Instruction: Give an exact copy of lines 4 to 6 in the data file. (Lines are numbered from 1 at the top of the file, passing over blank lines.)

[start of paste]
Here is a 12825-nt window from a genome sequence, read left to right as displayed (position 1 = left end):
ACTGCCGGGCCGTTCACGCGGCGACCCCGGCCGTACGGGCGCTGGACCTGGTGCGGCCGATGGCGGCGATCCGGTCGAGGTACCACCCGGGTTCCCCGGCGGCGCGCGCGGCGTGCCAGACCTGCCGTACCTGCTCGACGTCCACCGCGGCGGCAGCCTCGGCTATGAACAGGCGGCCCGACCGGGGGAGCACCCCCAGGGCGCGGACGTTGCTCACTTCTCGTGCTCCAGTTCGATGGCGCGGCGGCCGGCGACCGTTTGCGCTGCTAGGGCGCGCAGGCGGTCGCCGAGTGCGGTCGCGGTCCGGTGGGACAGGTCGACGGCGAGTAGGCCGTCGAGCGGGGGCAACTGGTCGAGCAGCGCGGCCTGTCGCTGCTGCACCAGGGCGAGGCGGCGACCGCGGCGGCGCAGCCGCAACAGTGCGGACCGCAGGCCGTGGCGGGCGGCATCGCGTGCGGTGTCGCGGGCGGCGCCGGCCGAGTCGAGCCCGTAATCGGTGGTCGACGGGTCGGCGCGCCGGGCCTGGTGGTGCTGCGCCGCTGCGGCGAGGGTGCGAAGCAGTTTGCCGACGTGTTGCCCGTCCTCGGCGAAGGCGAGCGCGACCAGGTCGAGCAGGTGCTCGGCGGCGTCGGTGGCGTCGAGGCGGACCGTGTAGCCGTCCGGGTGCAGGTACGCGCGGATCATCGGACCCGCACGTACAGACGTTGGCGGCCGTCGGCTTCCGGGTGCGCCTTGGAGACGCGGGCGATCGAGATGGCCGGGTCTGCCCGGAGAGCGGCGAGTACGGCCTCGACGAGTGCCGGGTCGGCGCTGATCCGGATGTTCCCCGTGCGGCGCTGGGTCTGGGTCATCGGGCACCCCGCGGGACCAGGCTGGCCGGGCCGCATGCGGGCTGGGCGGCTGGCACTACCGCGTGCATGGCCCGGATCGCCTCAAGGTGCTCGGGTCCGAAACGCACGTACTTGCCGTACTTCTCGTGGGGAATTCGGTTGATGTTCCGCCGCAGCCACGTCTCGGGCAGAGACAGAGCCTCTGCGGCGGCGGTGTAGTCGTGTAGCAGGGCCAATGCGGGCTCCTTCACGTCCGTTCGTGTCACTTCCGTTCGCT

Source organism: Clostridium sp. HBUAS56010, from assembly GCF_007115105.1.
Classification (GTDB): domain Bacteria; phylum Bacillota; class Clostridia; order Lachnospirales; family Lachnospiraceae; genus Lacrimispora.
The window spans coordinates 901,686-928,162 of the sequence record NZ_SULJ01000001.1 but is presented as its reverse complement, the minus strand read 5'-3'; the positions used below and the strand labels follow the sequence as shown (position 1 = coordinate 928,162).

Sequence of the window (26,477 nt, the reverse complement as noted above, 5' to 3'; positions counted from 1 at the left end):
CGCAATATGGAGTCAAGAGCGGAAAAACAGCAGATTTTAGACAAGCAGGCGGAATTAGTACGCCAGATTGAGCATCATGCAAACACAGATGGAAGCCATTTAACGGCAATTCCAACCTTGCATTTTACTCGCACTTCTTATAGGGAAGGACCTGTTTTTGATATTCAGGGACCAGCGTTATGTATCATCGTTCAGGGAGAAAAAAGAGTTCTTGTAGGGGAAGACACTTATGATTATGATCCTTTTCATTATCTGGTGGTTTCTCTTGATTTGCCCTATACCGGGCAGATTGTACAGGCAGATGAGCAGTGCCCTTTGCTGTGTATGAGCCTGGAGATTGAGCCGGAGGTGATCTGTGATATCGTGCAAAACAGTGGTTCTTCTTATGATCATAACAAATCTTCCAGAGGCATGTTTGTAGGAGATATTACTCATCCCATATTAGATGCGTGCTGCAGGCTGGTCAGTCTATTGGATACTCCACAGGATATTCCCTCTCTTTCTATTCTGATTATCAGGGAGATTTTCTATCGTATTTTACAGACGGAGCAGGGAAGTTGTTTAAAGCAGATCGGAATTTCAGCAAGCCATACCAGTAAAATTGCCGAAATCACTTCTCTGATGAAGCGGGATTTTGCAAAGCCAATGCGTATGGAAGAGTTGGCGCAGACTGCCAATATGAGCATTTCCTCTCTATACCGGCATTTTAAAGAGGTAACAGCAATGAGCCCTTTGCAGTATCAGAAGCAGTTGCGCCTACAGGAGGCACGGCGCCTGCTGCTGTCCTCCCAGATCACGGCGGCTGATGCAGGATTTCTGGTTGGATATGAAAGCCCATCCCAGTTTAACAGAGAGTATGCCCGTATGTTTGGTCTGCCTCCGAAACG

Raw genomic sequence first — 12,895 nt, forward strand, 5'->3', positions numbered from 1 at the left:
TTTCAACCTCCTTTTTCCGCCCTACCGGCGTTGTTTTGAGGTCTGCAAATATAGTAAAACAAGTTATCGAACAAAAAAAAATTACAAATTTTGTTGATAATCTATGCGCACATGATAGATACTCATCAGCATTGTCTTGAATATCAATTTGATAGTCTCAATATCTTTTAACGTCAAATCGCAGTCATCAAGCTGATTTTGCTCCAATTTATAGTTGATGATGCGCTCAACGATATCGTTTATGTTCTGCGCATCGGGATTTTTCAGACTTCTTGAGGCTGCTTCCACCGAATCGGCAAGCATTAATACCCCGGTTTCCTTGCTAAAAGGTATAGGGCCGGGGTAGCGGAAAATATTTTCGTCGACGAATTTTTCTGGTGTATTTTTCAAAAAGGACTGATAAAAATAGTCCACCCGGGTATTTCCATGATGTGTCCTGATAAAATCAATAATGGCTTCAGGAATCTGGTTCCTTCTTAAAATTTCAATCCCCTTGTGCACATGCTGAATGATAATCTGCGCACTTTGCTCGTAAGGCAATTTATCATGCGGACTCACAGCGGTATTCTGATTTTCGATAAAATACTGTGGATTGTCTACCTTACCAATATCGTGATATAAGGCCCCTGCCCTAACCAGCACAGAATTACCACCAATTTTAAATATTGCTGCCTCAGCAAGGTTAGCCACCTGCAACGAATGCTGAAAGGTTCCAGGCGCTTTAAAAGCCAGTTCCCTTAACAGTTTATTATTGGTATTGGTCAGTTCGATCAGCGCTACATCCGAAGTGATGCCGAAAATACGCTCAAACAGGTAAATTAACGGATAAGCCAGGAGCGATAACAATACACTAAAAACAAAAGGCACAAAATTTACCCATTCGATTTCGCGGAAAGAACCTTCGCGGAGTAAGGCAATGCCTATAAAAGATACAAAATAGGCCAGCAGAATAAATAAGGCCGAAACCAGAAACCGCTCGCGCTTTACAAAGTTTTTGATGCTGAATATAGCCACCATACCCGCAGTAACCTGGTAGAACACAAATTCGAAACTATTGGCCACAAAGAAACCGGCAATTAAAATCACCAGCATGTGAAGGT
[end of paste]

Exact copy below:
Classification (GTDB): domain Bacteria; phylum Bacillota; class Clostridia; order Lachnospirales; family Lachnospiraceae; genus Lacrimispora.
The window spans coordinates 901,686-928,162 of the sequence record NZ_SULJ01000001.1 but is presented as its reverse complement, the minus strand read 5'-3'; the positions used below and the strand labels follow the sequence as shown (position 1 = coordinate 928,162).

Sequence of the window (26,477 nt, the reverse complement as noted above, 5' to 3'; positions counted from 1 at the left end):